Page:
Louis XIV wanted to conquer time and space - to push the borders of France which he inherited out into Flanders, Burgundy and Alsace, and beyond, to expand French dominion in the Americas and the East, to win what he called 'the exquisite praises of history' through conquests and to create a great palace which would surpass all others and secure his immortality. He became the epitome and exemplar of monarchy, the king all his contemporaries and successors imitated, envied, or fought against.
King of the World is a magnificent and startlingly insightful account of the man who dominated the seventeenth century more than any other. To what extent did Louis have absolute power, or was decision-making in the hands of ministers and mistresses? How much of the extravagance of Versailles was for show, and how far was Louis himself the show? How could such a civilized man commit so many acts of barbarism? How effective was he as a ruler and a general? Did he leave his country stronger or weaker than it was before? Mansel offers original and persuasive answers to these questions, and weaves a brilliant tapestry of the life of one of the most compelling figures in European history.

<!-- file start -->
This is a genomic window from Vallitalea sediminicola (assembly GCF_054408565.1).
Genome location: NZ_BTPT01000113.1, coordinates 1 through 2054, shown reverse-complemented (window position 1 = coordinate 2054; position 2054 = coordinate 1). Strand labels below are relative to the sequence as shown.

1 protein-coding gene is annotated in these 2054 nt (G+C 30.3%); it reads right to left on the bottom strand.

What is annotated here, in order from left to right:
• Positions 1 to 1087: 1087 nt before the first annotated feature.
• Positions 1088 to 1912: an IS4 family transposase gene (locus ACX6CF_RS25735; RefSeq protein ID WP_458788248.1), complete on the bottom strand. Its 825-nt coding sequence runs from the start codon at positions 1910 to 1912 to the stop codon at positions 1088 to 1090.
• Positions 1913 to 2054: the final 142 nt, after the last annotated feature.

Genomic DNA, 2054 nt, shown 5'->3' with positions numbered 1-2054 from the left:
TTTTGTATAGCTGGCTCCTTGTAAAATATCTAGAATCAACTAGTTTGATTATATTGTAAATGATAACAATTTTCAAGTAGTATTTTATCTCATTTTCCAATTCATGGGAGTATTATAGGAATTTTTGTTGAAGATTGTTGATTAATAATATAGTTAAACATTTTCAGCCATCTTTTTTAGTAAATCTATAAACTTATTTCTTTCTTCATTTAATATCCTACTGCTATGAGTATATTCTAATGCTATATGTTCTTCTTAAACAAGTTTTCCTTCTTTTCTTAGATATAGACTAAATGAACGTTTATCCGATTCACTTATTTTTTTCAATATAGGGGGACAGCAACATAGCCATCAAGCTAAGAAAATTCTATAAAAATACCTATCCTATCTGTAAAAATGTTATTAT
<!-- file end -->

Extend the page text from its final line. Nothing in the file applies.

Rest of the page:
AUTHOR: Philip Mansel
is a historian of courts and cities, France and the Ottoman Empire. His previous books include Louis XVIII
, The Court of France: 1789-1830
and Paris Between Empires, 1814-1852
; Sultans in Splendour: The Last Years of the Ottoman World
, Constantinople: City of the World's Desire
and Levant: Splendour and Catastrophe on the Mediterranean
. He is a Fellow of the Royal Historical Society, the Royal Society of Literature, the Royal Asiatic Society and the Institute of Historical Research, and is President of the Conseil Scientifique at the Centre de Recherche du Chateau de Versailles. In 2010 he was appointed Chevalier de l'Ordre des Arts et des Lettres, in 2012 received the London Library Life in Literature Award, and in 2016 was awarded the Order of the Crown by the Belgian government.